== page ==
Research ArticlesPULMONARY EDEMA

An Orally Active TRPV4 Channel Blocker Prevents and Resolves Pulmonary Edema Induced by Heart Failure

Science Translational Medicine  07 Nov 2012:
Vol. 4, Issue 159, pp. 159ra148
DOI: 10.1126/scitranslmed.3004276

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Ion Channel Blockade Prevents Pulmonary Edema

Heart failure affects not only the heart and vessels but also the lungs. As blood pressure builds up in the lung’s vessels, fluid leaks into the lungs. Treatment options are limited for these patients, mostly because the mechanism underlying pulmonary edema is unclear. Here, Thorneloe and colleagues implicate the activation of the transient receptor potential vanilloid 4 (TRPV4) ion channel in the onset of edema during heart failure and show that a small-molecule drug can prevent such leakage.

Activation of the ion channel TRPV4 results in pulmonary edema in animal lungs. The authors first confirmed that TRPV4 was expressed in normal human lungs and then demonstrated that it was increased in lung tissue from patients with a history of congestive heart failure. Using a small-molecule screen, Thorneloe et al. discovered GSK2193874. In human cells in vitro and mouse lungs ex vivo, the small molecule effectively blocked TRPV4 channels to maintain endothelial (vessel) layer integrity. A related study by Huh et al. (this issue) shows that the drug indeed prevents vascular leakage of human cell cultures in vitro. The GSK2193874 analog GSK2263095 displayed similar activity in canine lungs ex vivo. In vivo in rat models of heart failure, the authors found that the drug was effective in both preventing and reversing pulmonary edema. The molecule only protected against lung permeability at high (pathological) pulmonary venous pressure.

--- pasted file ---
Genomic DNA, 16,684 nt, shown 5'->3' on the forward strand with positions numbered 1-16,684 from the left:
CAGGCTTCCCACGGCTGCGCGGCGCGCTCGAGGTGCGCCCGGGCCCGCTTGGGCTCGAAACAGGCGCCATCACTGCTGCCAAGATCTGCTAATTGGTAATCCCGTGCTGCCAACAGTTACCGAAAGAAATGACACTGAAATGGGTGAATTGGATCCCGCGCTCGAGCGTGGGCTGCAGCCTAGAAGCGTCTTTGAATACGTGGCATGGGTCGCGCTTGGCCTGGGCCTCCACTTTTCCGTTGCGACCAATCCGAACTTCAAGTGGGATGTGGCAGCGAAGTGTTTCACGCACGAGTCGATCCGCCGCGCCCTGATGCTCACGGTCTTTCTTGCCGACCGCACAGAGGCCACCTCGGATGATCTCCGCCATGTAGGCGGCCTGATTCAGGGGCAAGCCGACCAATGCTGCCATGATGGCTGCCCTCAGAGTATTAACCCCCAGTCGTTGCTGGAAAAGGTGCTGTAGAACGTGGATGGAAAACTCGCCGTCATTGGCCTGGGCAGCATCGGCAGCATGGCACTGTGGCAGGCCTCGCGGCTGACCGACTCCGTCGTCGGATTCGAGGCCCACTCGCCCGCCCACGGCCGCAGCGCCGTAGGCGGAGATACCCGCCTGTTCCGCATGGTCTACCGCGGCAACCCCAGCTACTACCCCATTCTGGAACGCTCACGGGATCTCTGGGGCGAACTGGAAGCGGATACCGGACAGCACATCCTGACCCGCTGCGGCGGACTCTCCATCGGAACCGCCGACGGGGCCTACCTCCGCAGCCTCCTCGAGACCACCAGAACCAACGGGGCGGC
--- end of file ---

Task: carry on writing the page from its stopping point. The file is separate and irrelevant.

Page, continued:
Thorneloe and colleagues showed that GSK2193874 blocked TRPV4 activity across species, including in human cells, without adversely affecting heart rate or arterial pressure. This suggests that TRPV4 blockers might be used therapeutically to treat patients with heart failure–induced pulmonary edema.